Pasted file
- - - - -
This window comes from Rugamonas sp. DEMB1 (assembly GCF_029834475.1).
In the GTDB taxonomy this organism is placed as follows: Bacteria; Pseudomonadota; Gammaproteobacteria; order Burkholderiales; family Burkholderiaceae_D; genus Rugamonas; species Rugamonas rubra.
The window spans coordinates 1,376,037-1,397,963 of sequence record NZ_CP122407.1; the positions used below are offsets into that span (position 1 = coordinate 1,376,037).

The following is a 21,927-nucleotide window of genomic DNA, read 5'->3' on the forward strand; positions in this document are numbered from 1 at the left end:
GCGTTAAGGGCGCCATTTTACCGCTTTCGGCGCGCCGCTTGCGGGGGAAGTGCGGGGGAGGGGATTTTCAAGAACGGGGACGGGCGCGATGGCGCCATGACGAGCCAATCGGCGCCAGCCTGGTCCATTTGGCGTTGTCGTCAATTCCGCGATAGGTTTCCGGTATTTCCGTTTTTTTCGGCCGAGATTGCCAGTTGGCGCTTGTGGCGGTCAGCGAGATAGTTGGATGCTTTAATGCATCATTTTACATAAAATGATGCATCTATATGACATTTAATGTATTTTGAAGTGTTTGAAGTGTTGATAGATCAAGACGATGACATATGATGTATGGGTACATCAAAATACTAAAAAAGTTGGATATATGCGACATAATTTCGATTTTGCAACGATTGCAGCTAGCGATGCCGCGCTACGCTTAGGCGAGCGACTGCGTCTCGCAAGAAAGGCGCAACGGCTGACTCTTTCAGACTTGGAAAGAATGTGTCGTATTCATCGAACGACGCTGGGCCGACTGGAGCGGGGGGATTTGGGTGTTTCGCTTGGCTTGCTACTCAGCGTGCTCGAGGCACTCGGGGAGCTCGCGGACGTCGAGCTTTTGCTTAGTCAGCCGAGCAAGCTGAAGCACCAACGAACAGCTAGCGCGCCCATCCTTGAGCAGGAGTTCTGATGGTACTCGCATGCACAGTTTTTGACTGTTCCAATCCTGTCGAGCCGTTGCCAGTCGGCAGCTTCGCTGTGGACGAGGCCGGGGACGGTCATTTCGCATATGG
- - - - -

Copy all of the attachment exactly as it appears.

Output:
This window comes from Rugamonas sp. DEMB1 (assembly GCF_029834475.1).
In the GTDB taxonomy this organism is placed as follows: Bacteria; Pseudomonadota; Gammaproteobacteria; order Burkholderiales; family Burkholderiaceae_D; genus Rugamonas; species Rugamonas rubra.
The window spans coordinates 1,376,037-1,397,963 of sequence record NZ_CP122407.1; the positions used below are offsets into that span (position 1 = coordinate 1,376,037).

The following is a 21,927-nucleotide window of genomic DNA, read 5'->3' on the forward strand; positions in this document are numbered from 1 at the left end:
GCGTTAAGGGCGCCATTTTACCGCTTTCGGCGCGCCGCTTGCGGGGGAAGTGCGGGGGAGGGGATTTTCAAGAACGGGGACGGGCGCGATGGCGCCATGACGAGCCAATCGGCGCCAGCCTGGTCCATTTGGCGTTGTCGTCAATTCCGCGATAGGTTTCCGGTATTTCCGTTTTTTTCGGCCGAGATTGCCAGTTGGCGCTTGTGGCGGTCAGCGAGATAGTTGGATGCTTTAATGCATCATTTTACATAAAATGATGCATCTATATGACATTTAATGTATTTTGAAGTGTTTGAAGTGTTGATAGATCAAGACGATGACATATGATGTATGGGTACATCAAAATACTAAAAAAGTTGGATATATGCGACATAATTTCGATTTTGCAACGATTGCAGCTAGCGATGCCGCGCTACGCTTAGGCGAGCGACTGCGTCTCGCAAGAAAGGCGCAACGGCTGACTCTTTCAGACTTGGAAAGAATGTGTCGTATTCATCGAACGACGCTGGGCCGACTGGAGCGGGGGGATTTGGGTGTTTCGCTTGGCTTGCTACTCAGCGTGCTCGAGGCACTCGGGGAGCTCGCGGACGTCGAGCTTTTGCTTAGTCAGCCGAGCAAGCTGAAGCACCAACGAACAGCTAGCGCGCCCATCCTTGAGCAGGAGTTCTGATGGTACTCGCATGCACAGTTTTTGACTGTTCCAATCCTGTCGAGCCGTTGCCAGTCGGCAGCTTCGCTGTGGACGAGGCCGGGGACGGTCATTTCGCATATGG